Dina Graphic Novel Review: Indie Darling

Perhaps you may remember the short-lived television series ‘Earth 2.’ It starred Debrah Farentino as the leader of a group of colonists who crash land on the wrong planet. They spend most of the time fighting a myriad of threats as they try to make their way to their original destination. It was a show that was ahead of its time and would play better today. After all the possibility of colonizing other planets is closer to reality than the mid 90’s, science fiction serial had been. Now is the time to explore the possibility of what it takes to make your way off this blue ball before it’s completely destroyed.

Human beings have nearly decimated the planet to the extent where it is no longer capable of sustaining life. It all feels dystopian and hopeless. However, in the graphic novel ‘Dina: Fulfilling the Dream’ there is a glimpse of hope as people find a way to do what they do best – survive.

This story is first seen through the lens of Judy Mendelsohn. Being a curious teenager she hopes to join the space program to help colonize other planets. Earth is getting hotter and extremely crowded. But Judy has an altruistic spirit that’s infectious. From her sexuality to her love for new adventures, Judy is someone who you want to see experience life. As both writer and artist Kerri Schiff has paced the narrative to show a natural progression of what happens in an intelligent, young woman’s life. Judy falls in love hard, unapologetically wears her love for science on her sleeve and has a good relationship with her family. Essentially as a reader you’re engulfed in a world where you can logically feel a part of.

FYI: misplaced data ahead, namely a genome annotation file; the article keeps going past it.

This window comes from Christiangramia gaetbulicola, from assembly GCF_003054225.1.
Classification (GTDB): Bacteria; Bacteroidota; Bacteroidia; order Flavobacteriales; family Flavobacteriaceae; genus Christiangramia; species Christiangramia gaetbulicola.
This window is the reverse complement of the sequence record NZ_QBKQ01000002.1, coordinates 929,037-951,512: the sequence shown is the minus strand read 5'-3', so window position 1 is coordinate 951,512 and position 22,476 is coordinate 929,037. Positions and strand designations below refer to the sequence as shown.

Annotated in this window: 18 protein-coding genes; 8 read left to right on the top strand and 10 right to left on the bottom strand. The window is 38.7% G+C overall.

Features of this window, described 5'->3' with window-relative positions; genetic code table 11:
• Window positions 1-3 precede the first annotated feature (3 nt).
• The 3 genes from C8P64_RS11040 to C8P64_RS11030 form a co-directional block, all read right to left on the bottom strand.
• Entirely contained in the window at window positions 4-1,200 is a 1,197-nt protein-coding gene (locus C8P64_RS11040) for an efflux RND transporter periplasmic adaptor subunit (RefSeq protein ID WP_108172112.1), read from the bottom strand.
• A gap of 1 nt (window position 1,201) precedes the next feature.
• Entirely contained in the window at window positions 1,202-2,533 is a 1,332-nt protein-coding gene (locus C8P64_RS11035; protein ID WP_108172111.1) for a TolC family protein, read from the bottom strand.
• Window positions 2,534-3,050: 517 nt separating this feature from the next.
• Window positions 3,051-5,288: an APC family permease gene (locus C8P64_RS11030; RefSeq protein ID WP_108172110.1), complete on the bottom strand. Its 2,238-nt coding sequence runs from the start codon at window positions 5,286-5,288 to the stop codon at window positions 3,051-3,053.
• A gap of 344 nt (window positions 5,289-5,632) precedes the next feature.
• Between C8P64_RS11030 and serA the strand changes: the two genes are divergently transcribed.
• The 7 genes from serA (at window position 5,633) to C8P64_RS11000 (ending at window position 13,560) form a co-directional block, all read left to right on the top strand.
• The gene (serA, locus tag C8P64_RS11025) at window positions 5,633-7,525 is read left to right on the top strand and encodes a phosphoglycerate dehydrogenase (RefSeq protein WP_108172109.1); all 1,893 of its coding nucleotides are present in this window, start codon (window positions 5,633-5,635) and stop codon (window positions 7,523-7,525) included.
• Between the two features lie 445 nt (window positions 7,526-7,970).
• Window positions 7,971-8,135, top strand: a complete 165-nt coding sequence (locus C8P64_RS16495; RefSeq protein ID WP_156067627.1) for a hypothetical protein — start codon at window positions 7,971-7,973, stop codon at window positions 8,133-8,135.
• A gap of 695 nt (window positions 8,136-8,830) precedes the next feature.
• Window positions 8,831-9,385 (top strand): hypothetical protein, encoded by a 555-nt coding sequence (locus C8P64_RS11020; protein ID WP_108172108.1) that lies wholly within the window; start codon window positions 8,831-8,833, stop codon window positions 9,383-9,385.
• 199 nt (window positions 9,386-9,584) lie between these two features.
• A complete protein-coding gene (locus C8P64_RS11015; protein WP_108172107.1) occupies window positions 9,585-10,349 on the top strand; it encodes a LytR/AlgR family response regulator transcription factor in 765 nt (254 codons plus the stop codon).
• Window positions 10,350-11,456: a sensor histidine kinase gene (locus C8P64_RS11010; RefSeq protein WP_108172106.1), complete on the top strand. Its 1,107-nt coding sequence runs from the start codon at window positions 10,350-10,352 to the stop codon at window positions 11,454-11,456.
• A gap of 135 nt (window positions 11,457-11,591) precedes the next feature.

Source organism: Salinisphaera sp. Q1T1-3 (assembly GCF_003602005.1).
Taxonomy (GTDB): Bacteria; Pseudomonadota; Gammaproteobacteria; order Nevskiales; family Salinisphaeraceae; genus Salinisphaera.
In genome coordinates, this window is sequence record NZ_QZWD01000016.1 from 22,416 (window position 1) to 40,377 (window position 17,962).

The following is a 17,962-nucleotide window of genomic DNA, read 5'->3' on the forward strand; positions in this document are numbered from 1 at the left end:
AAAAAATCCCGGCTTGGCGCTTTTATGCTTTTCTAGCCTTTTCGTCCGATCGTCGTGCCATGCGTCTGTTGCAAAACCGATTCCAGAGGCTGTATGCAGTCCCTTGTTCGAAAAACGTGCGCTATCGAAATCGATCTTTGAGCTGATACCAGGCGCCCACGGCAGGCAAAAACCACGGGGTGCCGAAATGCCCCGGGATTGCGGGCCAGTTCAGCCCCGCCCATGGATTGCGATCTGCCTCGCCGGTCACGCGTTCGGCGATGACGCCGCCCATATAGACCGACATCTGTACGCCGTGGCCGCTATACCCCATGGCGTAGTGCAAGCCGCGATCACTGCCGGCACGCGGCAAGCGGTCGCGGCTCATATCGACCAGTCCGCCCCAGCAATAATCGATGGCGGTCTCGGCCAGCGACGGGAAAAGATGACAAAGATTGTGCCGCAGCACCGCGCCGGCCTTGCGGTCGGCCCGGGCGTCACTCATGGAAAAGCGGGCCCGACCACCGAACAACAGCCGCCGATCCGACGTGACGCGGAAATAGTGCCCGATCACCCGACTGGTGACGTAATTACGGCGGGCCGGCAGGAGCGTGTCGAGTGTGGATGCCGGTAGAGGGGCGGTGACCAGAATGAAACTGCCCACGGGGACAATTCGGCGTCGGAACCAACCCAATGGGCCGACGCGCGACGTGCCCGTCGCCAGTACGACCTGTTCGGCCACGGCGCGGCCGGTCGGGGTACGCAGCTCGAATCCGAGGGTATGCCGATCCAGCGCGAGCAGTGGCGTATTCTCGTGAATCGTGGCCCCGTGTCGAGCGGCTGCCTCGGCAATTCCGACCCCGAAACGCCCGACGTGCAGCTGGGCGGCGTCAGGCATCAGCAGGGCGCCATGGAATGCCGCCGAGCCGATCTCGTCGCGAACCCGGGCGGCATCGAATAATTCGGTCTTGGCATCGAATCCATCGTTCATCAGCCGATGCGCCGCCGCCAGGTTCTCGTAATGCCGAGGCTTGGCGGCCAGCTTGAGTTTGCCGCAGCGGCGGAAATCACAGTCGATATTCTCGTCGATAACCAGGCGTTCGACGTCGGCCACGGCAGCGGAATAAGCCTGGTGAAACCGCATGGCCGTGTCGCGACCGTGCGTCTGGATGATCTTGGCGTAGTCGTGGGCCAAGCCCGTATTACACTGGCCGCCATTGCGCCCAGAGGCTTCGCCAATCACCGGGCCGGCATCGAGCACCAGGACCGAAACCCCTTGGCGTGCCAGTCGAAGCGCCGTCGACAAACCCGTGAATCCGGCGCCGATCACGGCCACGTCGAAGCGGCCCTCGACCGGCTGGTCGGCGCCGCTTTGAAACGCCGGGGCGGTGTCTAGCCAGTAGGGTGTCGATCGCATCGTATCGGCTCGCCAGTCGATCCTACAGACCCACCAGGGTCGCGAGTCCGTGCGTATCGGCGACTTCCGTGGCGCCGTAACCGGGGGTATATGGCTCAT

Moreover, this work will remind you of what William Shatner’s Captain Kirk said in ‘Star Trek 4: The Voyage Home’ to the effect of he works in space, but he’s from Iowa. And that’s just how this book will resonate with you. Space becomes a real alternative and not just a precept of a science fiction plotline. What’s more, you want to see how Judy’s life will unfold as she becomes a space explorer. Still, as with life things are not completely idyllic for Judy. Her being female goes from not being a big deal to becoming a possible problem. Sexual jealousy, animosity, and a mass of insecurities start brimming to the surface. Maybe Judy won’t make it. But as a reader you can’t help but root for her. She’s that little sister you want to protect from all the big baddies out there.

Overall, realistically drawn characters centered in a real life setting make for a narrative that you can quickly connect to and stay with. For the most part, Schiff has created a graphic novel for the 21st century – which essentially tackles how we choose to live in our individual truths, with as little compromise as possible.

For more information on the comic, head to its Kickstarter page, here.

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Donna-Lyn Washington

I’ve been the go-to person of obscure information that I’ve picked up from reading, watching movies and television and a fetish for 80’s-90’s music since I learned to talk. I enjoy the fact that for a long time I was the only one who knew that “Three’s Company” was a rip-off of the British Comedy “Man About the House.” Although I am knowledgeable on a multitude of subjects, my lisp and stutter would get in the way of my explanations and I could only save a dry-witty phrase for the written word – so I consider writing to be a path-working to fully express my ideas. Knowing the terror of formal writing, I currently teach at Kingsborough Community College in hopes of helping others overcome the fear that once gripped my heart as a speaker of words.
About Donna-Lyn Washington 487 Articles
I’ve been the go-to person of obscure information that I’ve picked up from reading, watching movies and television and a fetish for 80’s-90’s music since I learned to talk. I enjoy the fact that for a long time I was the only one who knew that “Three’s Company” was a rip-off of the British Comedy “Man About the House.” Although I am knowledgeable on a multitude of subjects, my lisp and stutter would get in the way of my explanations and I could only save a dry-witty phrase for the written word – so I consider writing to be a path-working to fully express my ideas. Knowing the terror of formal writing, I currently teach at Kingsborough Community College in hopes of helping others overcome the fear that once gripped my heart as a speaker of words.

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